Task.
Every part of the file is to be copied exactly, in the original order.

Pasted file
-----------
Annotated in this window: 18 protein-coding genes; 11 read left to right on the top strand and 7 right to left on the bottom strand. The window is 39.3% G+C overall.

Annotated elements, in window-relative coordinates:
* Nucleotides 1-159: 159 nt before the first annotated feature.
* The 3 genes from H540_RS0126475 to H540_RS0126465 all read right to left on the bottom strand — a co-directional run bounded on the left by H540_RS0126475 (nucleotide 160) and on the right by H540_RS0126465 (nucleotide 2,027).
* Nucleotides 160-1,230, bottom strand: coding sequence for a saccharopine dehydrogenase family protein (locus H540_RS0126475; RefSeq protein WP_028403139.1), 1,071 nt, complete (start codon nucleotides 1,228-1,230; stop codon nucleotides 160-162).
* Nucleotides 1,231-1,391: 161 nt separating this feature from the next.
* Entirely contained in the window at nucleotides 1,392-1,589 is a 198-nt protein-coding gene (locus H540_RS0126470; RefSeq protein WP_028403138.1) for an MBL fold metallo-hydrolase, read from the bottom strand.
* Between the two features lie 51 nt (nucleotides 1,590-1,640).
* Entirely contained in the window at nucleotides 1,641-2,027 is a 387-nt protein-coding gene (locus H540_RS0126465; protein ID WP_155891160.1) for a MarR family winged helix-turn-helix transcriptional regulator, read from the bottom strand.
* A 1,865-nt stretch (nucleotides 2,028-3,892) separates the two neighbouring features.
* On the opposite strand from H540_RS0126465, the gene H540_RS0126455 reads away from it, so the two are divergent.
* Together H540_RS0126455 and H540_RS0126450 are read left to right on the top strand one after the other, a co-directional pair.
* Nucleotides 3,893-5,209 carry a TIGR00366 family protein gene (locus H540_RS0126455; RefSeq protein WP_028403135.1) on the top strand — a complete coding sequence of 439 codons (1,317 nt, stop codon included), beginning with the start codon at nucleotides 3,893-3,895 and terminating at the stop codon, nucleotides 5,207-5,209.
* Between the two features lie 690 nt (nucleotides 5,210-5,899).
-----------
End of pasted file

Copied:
Annotated in this window: 18 protein-coding genes; 11 read left to right on the top strand and 7 right to left on the bottom strand. The window is 39.3% G+C overall.

Annotated elements, in window-relative coordinates:
* Nucleotides 1-159: 159 nt before the first annotated feature.
* The 3 genes from H540_RS0126475 to H540_RS0126465 all read right to left on the bottom strand — a co-directional run bounded on the left by H540_RS0126475 (nucleotide 160) and on the right by H540_RS0126465 (nucleotide 2,027).
* Nucleotides 160-1,230, bottom strand: coding sequence for a saccharopine dehydrogenase family protein (locus H540_RS0126475; RefSeq protein WP_028403139.1), 1,071 nt, complete (start codon nucleotides 1,228-1,230; stop codon nucleotides 160-162).
* Nucleotides 1,231-1,391: 161 nt separating this feature from the next.
* Entirely contained in the window at nucleotides 1,392-1,589 is a 198-nt protein-coding gene (locus H540_RS0126470; RefSeq protein WP_028403138.1) for an MBL fold metallo-hydrolase, read from the bottom strand.
* Between the two features lie 51 nt (nucleotides 1,590-1,640).
* Entirely contained in the window at nucleotides 1,641-2,027 is a 387-nt protein-coding gene (locus H540_RS0126465; protein ID WP_155891160.1) for a MarR family winged helix-turn-helix transcriptional regulator, read from the bottom strand.
* A 1,865-nt stretch (nucleotides 2,028-3,892) separates the two neighbouring features.
* On the opposite strand from H540_RS0126465, the gene H540_RS0126455 reads away from it, so the two are divergent.
* Together H540_RS0126455 and H540_RS0126450 are read left to right on the top strand one after the other, a co-directional pair.
* Nucleotides 3,893-5,209 carry a TIGR00366 family protein gene (locus H540_RS0126455; RefSeq protein WP_028403135.1) on the top strand — a complete coding sequence of 439 codons (1,317 nt, stop codon included), beginning with the start codon at nucleotides 3,893-3,895 and terminating at the stop codon, nucleotides 5,207-5,209.
* Between the two features lie 690 nt (nucleotides 5,210-5,899).